Yellowstone Caldera Eruption: Dating Ash Layers & Bore Holes

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In summary: The 1500-1700 time period is generally recognized as the era of large volcanic eruptions. This includes eruptions from Mount Tambora (Indonesia), Mount Pinatubo (Philippines), and Mount Vesuvius (Italy).1701-1800: The 1701-1800 time period is noted for the eruption of Mount Tambora.1801-1850: The 1801-1850 time period is marked by the eruptions of Mount Pinatubo and Mount Vesuvius.1851-1900: The 1851-1900 time period is dominated by the eruptions of Mount St. Helens and Mount Tambora.
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In order to further clarify the last significant wide spread eruption of Yellowstone caldera, perhaps bore holes out in Kansas, Nebraska etc. would be useful in dating. For example, 1000 ft etc. is associated ~ with how many years? Also directly dating such wide spread significant ash layer. Has an ~600,000 year scale eruption already occurred at ~present site, for significantly less than ~600K yrs cycle? http://en.wikipedia.org/wiki/Yellowstone_caldera" [Broken]
 
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In Kansas, rocks dating at ~400 million years at at ground level.
 
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Evo said:
In Kansas, rocks dating at ~400 million years at at ground level.

Ah! That explains the local political situation.

(ducks and runs)

Back on topic... the big eruption at yellowstone about 640,000 years ago left a layer of ash called the Lava Creek Tuff, covering what looks like about half the continental USA. It will have been eroded away in some locations, so it might not appear in every hole you dig, but I think it's easily found and dated right across much of the USA. I don't have details, though.

Cheers -- Sylas
 
  • #4
zankaon said:
Has an ~600,000 year scale eruption already occurred at ~present site, for significantly less than ~600K yrs cycle? http://en.wikipedia.org/wiki/Yellowstone_caldera" [Broken]

While the time between the latest and previous full scale eruptions was roughly 600,000 years, going back further in time, the frequency is usually less often. Some times as much as 2 million years. So, a full scale eruption is not "over due".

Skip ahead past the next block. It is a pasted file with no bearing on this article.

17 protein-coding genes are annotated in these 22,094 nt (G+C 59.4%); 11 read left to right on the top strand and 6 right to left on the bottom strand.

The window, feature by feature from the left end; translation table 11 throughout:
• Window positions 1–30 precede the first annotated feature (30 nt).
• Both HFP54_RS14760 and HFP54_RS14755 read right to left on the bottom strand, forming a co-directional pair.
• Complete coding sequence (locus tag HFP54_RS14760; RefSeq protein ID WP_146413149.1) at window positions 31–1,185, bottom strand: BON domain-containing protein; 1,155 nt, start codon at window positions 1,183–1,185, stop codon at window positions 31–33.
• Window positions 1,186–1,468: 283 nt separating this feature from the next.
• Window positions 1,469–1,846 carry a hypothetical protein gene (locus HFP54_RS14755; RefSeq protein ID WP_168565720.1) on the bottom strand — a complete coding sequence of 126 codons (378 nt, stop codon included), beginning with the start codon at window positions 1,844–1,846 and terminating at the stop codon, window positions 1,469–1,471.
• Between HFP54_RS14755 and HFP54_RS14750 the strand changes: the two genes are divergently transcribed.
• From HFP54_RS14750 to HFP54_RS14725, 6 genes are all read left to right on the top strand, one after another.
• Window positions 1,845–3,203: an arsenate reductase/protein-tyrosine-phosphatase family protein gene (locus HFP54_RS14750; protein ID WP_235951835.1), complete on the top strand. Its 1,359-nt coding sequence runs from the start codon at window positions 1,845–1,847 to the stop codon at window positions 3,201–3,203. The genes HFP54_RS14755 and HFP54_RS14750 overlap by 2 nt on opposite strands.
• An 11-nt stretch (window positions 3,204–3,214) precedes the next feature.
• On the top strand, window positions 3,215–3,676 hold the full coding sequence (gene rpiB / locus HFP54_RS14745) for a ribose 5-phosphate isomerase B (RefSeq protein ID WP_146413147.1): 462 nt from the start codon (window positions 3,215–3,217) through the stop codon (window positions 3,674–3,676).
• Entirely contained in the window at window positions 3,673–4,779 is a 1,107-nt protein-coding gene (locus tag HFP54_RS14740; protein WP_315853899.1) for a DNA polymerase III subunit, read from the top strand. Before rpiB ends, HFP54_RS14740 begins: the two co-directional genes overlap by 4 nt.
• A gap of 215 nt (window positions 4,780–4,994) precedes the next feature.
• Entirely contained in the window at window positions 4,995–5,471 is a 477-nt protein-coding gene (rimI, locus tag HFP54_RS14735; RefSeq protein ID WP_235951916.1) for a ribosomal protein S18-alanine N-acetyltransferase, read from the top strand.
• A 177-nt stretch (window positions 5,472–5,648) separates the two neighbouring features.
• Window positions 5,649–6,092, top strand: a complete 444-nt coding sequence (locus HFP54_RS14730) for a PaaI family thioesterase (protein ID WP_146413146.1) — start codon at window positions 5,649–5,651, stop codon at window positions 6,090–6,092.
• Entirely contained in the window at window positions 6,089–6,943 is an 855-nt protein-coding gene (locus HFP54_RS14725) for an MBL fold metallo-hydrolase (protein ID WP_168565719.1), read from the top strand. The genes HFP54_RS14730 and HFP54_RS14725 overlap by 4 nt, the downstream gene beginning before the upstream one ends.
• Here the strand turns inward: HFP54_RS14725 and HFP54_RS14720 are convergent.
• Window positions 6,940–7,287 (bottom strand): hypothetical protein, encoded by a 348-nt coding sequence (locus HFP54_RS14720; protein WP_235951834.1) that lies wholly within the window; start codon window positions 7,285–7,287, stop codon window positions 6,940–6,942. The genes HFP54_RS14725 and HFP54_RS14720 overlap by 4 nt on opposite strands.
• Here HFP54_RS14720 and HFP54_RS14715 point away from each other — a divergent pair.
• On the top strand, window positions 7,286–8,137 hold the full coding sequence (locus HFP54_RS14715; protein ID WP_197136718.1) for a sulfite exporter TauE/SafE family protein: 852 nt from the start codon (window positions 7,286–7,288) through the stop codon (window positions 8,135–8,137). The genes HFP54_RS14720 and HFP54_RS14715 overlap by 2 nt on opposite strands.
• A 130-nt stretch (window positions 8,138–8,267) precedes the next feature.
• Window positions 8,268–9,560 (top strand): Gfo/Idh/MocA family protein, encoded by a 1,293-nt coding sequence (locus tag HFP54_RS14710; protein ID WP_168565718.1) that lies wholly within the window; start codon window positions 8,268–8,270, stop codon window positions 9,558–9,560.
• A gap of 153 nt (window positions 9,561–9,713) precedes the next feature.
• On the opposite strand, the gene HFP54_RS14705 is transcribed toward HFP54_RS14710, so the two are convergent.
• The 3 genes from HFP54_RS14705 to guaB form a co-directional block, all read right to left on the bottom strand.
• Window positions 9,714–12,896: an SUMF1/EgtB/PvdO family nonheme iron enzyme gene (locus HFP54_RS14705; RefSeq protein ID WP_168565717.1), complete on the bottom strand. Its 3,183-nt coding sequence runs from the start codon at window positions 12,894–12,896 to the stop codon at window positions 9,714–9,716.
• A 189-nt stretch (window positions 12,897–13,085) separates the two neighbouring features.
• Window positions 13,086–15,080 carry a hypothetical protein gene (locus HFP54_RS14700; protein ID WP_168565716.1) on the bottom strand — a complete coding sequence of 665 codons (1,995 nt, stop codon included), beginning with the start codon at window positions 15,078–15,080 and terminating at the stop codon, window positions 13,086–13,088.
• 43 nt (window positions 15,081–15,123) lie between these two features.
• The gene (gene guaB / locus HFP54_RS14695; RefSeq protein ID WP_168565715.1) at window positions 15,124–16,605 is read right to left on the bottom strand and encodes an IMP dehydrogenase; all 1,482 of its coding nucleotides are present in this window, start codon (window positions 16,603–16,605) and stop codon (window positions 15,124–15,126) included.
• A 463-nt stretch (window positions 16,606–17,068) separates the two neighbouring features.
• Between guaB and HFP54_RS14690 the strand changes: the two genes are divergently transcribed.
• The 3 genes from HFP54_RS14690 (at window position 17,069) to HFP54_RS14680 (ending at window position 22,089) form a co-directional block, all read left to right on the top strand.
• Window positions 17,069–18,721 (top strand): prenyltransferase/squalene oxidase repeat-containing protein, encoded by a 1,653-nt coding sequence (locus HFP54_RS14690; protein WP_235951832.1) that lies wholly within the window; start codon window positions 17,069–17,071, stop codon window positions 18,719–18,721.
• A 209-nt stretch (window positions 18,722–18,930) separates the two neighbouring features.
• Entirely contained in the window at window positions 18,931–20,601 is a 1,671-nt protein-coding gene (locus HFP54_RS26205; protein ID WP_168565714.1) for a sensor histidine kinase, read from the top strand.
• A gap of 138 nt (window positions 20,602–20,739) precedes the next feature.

On the other hand, there have been many smaller eruptions at greater frequency. The latest being about 13,000 years ago.
 
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  • #5
Xnn said:
While the time between the latest and previous full scale eruptions was roughly 600,000 years, going back further in time, the frequency is usually less often. Some times as much as 2 million years. So, a full scale eruption is not "over due".

On the other hand, there have been many smaller eruptions at greater frequency. The latest being about 13,000 years ago.

There was the largest increase in C14 on record during the Younger Dryas Cooling event (13000 years ago) which coincides with the Yellowstone Caldera eruption.

http://cio.eldoc.ub.rug.nl/FILES/root/2000/QuatIntRenssen/2000QuatIntRenssen.pdf [Broken]

This change is apparently the largest increase of atmospheric 14C known from late glacial and Holocene records (Goslar et al., 1995). Hajdas et al. (1998) used this sharp increase of atmospheric 14C at the onset of the YD as a tool for time correlation between sites. What are the possible causes for this large increase in atmospheric 14C? Geomagnetic variations are not a likely cause, since these generally act on a much longer time scale (i.e. millennia). Amongst others, Bjorck et al. (1996) and Goslar et al. (1999) postulate that the increase in 14C at the start of the YD is caused by a decrease of the CO2 exchange between the atmosphere and ocean, because of stagnation in ocean circulation (i.e. 14C changes as an effect of climate change). If the deep-water formation would weaken or even cease, this would reduce the atmosphere ocean exchange of CO2, thus effectively increasing the atmospheric 14C content.

My comments:
1) In the last 5 years there are multiple papers that provide evidence of abrupt changes to the geomagnetic field. An abrupt drop in the geomagnetic field for a thousand years would explain the Younger Dryas cooling.
2) C14 could be explained by changes in ocean currents hypothesis has been disproved Recent detailed analysis of ocean circulation indicates the North Atlantic Drift current is not reduced during the Younger Dryas. In addition, there are other periods where the North Atlantic Drift current is reduced and there is no increase in C14.

Inverse Relationship of Solar Minimums and Volcanic Eruptions